Expenses associated with men's college wrestling are publicly available from the US Department of Education. Team points earned at the championship, as a measure of program performance, is also available. We wondered if there's a relationship between investment and performance using these two available metrics. And we also acknowledge that these metrics can be problematic. There are many ways to measure success and investment, some of which are difficult to quantify. We chose these two metrics because they're available and, in the case of expenses, consistently surveyed and reported. Many would agree, we think, that team points earned in the championship is a measure of program success.
Team points and program costs over the period 2013-14 through 2016-17 for the Top 20 Division I teams in 2018:
We used four years of expenses to smooth out any year-to-year aberrations. We also wanted to account for the multi-year effort required to earn team points at a specific championship.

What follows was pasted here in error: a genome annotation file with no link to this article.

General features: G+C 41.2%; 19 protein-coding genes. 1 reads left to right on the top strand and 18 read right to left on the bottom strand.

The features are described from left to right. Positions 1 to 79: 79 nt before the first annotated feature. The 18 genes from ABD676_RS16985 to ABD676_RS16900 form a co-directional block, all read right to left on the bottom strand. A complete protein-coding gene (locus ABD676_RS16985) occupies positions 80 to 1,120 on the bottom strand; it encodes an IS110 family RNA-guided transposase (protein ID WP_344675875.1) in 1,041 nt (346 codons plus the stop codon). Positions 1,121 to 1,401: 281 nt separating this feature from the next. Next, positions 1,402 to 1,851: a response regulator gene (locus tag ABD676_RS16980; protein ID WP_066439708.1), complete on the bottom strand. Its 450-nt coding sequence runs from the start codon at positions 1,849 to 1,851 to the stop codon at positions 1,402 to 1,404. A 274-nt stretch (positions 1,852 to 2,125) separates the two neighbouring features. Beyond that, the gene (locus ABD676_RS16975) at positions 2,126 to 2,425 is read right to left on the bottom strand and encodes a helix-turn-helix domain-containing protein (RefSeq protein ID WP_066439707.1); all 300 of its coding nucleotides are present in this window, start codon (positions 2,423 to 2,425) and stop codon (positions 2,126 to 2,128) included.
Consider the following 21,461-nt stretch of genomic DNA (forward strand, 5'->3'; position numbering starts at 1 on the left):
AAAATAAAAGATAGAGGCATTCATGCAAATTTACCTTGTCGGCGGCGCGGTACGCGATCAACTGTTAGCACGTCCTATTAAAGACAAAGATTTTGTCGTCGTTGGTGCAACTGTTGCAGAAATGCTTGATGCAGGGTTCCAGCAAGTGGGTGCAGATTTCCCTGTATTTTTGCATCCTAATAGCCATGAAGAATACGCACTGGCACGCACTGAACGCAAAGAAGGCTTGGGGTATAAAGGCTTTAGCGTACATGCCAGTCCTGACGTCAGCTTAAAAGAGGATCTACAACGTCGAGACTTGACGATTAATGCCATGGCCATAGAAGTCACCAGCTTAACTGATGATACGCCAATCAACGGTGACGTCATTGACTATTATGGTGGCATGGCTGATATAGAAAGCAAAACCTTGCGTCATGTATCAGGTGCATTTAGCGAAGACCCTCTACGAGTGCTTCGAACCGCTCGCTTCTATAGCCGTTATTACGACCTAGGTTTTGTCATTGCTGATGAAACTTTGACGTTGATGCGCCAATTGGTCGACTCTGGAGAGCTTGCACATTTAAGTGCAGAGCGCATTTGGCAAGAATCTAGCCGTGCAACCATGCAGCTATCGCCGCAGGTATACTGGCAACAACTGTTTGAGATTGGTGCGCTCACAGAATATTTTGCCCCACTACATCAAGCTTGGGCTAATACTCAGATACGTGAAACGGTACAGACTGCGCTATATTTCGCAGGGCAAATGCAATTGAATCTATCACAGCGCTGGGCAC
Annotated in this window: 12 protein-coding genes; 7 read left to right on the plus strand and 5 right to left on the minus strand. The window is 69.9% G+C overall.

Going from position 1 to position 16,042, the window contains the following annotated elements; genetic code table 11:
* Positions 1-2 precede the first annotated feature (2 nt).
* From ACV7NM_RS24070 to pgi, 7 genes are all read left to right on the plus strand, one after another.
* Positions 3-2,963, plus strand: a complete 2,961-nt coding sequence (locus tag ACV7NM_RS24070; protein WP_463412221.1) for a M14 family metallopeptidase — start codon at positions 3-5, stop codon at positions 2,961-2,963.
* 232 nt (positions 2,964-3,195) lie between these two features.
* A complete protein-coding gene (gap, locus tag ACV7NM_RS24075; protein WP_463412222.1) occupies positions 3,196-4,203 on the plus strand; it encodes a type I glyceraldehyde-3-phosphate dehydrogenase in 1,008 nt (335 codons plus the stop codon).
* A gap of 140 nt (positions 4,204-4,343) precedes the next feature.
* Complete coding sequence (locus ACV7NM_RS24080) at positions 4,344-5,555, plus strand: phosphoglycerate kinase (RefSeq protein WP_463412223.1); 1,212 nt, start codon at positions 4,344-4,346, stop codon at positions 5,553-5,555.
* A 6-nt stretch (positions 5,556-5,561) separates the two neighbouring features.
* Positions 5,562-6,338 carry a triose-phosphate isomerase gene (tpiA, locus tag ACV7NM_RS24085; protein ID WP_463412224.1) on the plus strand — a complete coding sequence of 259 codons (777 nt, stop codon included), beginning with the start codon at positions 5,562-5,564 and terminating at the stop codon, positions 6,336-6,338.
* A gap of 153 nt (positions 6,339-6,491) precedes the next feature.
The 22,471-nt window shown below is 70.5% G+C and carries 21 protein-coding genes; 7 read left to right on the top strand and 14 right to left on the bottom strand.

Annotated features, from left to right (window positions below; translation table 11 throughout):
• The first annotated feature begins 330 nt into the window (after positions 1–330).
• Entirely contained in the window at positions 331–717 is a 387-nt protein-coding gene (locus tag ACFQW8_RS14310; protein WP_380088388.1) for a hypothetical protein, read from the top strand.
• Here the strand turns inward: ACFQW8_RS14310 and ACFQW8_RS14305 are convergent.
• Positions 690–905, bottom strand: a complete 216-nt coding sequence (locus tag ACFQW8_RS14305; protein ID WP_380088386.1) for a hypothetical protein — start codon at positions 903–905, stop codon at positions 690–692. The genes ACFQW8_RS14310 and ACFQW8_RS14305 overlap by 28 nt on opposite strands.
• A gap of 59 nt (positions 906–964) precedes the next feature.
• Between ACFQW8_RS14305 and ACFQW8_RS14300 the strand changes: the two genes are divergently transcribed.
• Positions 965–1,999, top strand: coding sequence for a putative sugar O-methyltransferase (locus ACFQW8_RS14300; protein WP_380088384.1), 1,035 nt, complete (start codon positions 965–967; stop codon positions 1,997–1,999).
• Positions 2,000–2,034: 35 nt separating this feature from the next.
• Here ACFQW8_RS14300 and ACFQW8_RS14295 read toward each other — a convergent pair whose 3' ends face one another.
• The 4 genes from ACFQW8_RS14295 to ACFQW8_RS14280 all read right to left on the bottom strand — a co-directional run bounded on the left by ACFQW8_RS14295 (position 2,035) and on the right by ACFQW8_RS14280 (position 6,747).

Here's a look a the total expenses sorted in ascending order, least to most expensive:
Team Points for Top Twenty
And, here's a look at team points earned for this group:
Cost per Team Point
Dividing expenses by team points earned at the 2018 championship, we get:
Wow, the cost for a team point is all over the map.
Investment v. Performance
Perhaps a better way of looking at costs v. team points is:
Eyeballing the data (and you might eyeball differently), looks like there's a set of teams for which increased investment is resulting in higher performance measured by team points:
Another eyeballing shows a set of teams that are spending way more than South Dakota State and achieving roughly the same results:
Admittedly, as we said in the intro, this is just one way to look at cost-effectiveness of a Division I wrestling program. There are other, perhaps better ways. We used available data, reliably collected and reasonably applied which is a good start.